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From: Matthew Freestone <matthew@axiomatic.org.uk>
Subject: (urth) more Phillip Pullman
Date: Wed, 18 Apr 2001 21:49:53 +0100

Just to take up a few points raised:

>>His Dark Materials, and comprises three volumes:
>>_The Golden Compass_; _The Subtle Knife_; and
>>_The Amber Spyglass_.
The UK edition of The Golden Compass is entitled Northern Lights (or at
least the one I have is so entitled). The Golden Compass fits better
with the series though.
Pullman has written novels before HDM too - though I have to say I've
not read them.

(from William Ansley)
>In _The Amber Spyglass_ the whole works just blows up in your face. The 
>plot clanks; endless needless complications and characters are introduced. 
I would say that's a bit strong. Certainly the last book is not so well
controlled as the earlier ones, but I don't think all the new
complications and characters are needless by any means. I found most of
the book very satisfying - the war against heaven, the sequence in the
land of the dead. I'll give you the sections about the creatures on
wheels though - didn't do much for me.

>The characters, at least some of them, including major ones, start acting 
>unlike themselves. 
I'm wondering who you are thinking of - if it's Mrs Coulter then I have
to disagree - but I won't go any further down that route in case that's
not who you're thinking of.

>And Pullman evidently regards the success of the first 
>two volumes in the series to be a license to turns parts of the third book 
>into a virulent anti-Catholic screed (thinly disguised but unmistakable). I 
>consider myself agnostic, but this aspect of the book made me 
>uncomfortable. A certain anti-church bias is evident in the first two books 
>as well, but nothing like what comes out in the third.
Here I've got to disagree strongly - the anti-religious bias is explicit
and obvious from the start. The first book largely concerns a branch of
the church running a torture centre for children let's not forget. You
can like or dislike this, but it's not fair to Pullman to say he used
his success as a platform for his views - they were in the work from the
very start.

>In short, I might recommend this series on the merits of the first two 
>volumes, but only to someone who is not likely to be offended by a very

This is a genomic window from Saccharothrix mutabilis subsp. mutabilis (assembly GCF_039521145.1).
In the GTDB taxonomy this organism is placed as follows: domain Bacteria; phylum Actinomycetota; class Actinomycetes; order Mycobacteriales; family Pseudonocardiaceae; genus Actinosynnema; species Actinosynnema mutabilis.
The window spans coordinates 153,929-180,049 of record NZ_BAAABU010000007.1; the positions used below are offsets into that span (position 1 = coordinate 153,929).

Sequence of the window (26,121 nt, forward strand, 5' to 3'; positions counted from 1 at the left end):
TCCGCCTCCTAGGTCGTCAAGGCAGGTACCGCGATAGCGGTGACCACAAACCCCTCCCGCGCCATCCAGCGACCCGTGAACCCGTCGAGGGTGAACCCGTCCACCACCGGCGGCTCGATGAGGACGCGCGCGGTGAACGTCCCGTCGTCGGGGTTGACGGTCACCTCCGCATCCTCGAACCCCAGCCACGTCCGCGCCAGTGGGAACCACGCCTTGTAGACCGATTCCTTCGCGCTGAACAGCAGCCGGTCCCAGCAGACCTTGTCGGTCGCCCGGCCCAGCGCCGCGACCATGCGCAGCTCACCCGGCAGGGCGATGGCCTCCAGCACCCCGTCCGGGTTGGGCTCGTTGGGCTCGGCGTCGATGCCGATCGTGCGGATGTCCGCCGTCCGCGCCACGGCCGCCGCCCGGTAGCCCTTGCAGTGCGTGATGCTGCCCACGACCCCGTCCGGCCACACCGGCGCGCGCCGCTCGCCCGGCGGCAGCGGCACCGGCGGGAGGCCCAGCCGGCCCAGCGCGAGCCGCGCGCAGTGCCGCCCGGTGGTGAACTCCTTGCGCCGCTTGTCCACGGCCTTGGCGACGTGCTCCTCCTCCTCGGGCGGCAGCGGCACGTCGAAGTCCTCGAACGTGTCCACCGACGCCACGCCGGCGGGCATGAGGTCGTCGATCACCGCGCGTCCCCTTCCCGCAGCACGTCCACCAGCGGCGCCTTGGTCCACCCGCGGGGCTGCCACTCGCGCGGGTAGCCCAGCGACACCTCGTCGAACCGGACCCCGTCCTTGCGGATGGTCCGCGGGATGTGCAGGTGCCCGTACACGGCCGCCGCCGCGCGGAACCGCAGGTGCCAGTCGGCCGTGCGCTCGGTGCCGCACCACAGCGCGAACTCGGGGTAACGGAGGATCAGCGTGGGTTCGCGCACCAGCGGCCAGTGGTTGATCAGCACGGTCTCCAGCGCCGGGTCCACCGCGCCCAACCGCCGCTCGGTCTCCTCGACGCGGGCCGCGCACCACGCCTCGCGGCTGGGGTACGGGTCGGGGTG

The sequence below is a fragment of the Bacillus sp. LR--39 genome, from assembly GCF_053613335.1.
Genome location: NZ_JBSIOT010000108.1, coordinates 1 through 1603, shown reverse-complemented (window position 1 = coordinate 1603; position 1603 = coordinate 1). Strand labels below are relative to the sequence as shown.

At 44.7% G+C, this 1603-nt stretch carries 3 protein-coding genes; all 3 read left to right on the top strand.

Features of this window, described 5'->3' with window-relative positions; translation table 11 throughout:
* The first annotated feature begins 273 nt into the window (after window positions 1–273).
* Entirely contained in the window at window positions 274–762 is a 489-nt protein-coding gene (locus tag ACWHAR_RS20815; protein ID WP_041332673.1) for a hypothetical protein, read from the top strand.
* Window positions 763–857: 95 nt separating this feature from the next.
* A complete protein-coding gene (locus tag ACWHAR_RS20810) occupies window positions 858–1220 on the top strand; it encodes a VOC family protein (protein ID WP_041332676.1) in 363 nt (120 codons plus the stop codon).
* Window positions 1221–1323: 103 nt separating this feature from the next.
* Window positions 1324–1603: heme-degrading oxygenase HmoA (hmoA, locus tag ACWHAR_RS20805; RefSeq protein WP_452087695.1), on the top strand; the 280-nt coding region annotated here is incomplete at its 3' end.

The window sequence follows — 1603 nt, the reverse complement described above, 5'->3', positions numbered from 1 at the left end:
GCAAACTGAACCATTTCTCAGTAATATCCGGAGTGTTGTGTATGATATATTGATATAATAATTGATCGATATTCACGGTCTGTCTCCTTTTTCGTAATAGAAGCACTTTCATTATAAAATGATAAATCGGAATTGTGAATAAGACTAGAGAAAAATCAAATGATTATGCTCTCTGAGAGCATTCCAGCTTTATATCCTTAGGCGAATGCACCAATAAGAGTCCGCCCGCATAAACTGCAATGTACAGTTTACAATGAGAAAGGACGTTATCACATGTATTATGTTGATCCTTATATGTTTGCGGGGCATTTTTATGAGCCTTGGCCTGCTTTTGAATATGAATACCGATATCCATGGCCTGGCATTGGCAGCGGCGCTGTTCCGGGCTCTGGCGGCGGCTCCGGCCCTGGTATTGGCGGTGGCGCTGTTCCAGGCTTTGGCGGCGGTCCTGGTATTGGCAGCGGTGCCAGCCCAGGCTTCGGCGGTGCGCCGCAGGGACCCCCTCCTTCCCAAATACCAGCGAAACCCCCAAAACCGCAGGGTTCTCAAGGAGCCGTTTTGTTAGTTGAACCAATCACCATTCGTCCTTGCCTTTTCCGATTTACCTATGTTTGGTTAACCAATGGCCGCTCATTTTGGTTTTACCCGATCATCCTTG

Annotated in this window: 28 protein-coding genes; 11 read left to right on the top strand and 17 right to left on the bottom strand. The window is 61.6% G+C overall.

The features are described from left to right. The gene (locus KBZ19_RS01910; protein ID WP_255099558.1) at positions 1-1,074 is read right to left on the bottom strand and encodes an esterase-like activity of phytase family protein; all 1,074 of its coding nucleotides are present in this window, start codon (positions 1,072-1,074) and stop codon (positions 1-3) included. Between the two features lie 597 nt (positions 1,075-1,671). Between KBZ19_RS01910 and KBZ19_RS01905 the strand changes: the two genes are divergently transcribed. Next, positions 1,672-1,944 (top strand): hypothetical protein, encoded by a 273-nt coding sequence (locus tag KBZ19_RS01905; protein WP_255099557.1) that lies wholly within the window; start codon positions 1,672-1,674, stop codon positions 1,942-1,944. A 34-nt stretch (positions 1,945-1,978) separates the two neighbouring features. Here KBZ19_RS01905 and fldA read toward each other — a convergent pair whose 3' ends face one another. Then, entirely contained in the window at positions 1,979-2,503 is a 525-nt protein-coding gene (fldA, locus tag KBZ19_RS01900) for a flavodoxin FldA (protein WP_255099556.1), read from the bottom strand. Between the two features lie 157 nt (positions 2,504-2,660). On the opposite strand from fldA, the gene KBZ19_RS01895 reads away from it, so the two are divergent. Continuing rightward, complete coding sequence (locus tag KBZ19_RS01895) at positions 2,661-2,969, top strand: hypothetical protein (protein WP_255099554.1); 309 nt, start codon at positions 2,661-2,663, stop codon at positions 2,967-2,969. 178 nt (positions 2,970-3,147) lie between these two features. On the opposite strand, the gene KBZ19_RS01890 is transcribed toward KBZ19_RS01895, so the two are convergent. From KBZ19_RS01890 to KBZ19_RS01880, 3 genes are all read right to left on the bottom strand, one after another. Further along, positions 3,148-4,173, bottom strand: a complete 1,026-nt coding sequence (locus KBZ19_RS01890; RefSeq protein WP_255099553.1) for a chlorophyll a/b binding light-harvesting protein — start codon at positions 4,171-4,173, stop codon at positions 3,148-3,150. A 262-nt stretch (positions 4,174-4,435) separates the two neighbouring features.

>anti-Christian message. (This seems to be a real bugaboo for Pullman. He 
>apparently gave an interview some time ago in which he attacked C. S. Lewis 
>and the Narnia books, which garnered him much ill will from their fans.)
Probably the Interzone interview with Elizabeth Counihan in IZ 161
Quoting briefly, "I don't like his (Lewis's) fiction and especially
detest his children's fiction. I think his Christian apologetics are
dishonest. (...) He has some very sensible ... things to say about
writing fiction and writing for children in particular, but his work is
dedicated to propaganda in the service of a form of religion I find
poisonous and damaging."

You could reasonably argue that HDM is propaganda in the service of the
form of religion (essentially humanism) that Pullman finds wholesome and
rewarding. But it's also a good story, with interesting characters. I've
read most of the Harry Potter books and enjoyed them, but HDM is a work
on a much more ambitious level, which succeeds more than it fails imho.

It's also supposed to be based on the structure of Paradise Lost. I
haven't read that, so I can't really comment. Anyone?

(typical - my first post for over a year, and probably my longest ever,
and it's not even about Gene Wolfe!) 
Matt Freestone - matthew@axiomatic.org.uk    
www.axiomatic.org.uk  SF: www.concatenation.org  work: www.mercator.com

*More Wolfe info & archive of this list at http://www.urth.net/urth/

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